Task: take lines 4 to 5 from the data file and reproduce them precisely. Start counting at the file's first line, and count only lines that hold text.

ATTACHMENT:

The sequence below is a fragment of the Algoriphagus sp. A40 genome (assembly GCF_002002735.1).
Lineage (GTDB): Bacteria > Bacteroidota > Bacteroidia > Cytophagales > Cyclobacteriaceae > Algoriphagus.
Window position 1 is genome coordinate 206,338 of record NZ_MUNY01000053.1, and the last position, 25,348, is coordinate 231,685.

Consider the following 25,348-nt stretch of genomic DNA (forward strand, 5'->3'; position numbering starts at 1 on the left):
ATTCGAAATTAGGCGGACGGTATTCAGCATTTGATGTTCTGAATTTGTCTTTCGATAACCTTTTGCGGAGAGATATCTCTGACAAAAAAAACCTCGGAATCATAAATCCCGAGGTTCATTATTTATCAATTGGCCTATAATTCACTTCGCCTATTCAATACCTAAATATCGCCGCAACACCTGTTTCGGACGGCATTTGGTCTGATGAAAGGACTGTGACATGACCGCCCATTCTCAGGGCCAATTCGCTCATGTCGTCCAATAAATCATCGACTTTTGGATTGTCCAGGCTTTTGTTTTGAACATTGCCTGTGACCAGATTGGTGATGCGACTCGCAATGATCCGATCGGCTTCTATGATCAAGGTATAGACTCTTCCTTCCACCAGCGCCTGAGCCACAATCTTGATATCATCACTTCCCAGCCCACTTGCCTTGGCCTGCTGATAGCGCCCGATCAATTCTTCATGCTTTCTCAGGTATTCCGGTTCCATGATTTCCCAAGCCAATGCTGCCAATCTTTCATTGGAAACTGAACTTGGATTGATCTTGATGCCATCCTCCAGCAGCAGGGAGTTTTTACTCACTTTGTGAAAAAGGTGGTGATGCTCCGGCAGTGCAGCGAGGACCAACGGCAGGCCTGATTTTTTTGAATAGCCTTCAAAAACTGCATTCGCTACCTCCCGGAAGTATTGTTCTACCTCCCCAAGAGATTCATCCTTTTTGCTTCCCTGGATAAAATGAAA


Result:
Consider the following 25,348-nt stretch of genomic DNA (forward strand, 5'->3'; position numbering starts at 1 on the left):
ATTCGAAATTAGGCGGACGGTATTCAGCATTTGATGTTCTGAATTTGTCTTTCGATAACCTTTTGCGGAGAGATATCTCTGACAAAAAAAACCTCGGAATCATAAATCCCGAGGTTCATTATTTATCAATTGGCCTATAATTCACTTCGCCTATTCAATACCTAAATATCGCCGCAACACCTGTTTCGGACGGCATTTGGTCTGATGAAAGGACTGTGACATGACCGCCCATTCTCAGGGCCAATTCGCTCATGTCGTCCAATAAATCATCGACTTTTGGATTGTCCAGGCTTTTGTTTTGAACATTGCCTGTGACCAGATTGGTGATGCGACTCGCAATGATCCGATCGGCTTCTATGATCAAGGTATAGACTCTTCCTTCCACCAGCGCCTGAGCCACAATCTTGATATCATCACTTCCCAGCCCACTTGCCTTGGCCTGCTGATAGCGCCCGATCAATTCTTCATGCTTTCTCAGGTATTCCGGTTCCATGATTTCCCAAGCCAATGCTGCCAATCTTTCATTGGAAACTGAACTTGGATTGATCTTGATGCCATCCTCCAGCAGCAGGGAGTTTTTACTCACTTTGTGAAAAAGGTGGTGATGCTCCGGCAGTGCAGCGAGGACCAACGGCAGGCCTGATTTTTTTGAATAGCCTTCAAAAACTGCATTCGCTACCTCCCGGAAGTATTGTTCTACCTCCCCAAGAGATTCATCCTTTTTGCTTCCCTGGATAAAATGAAA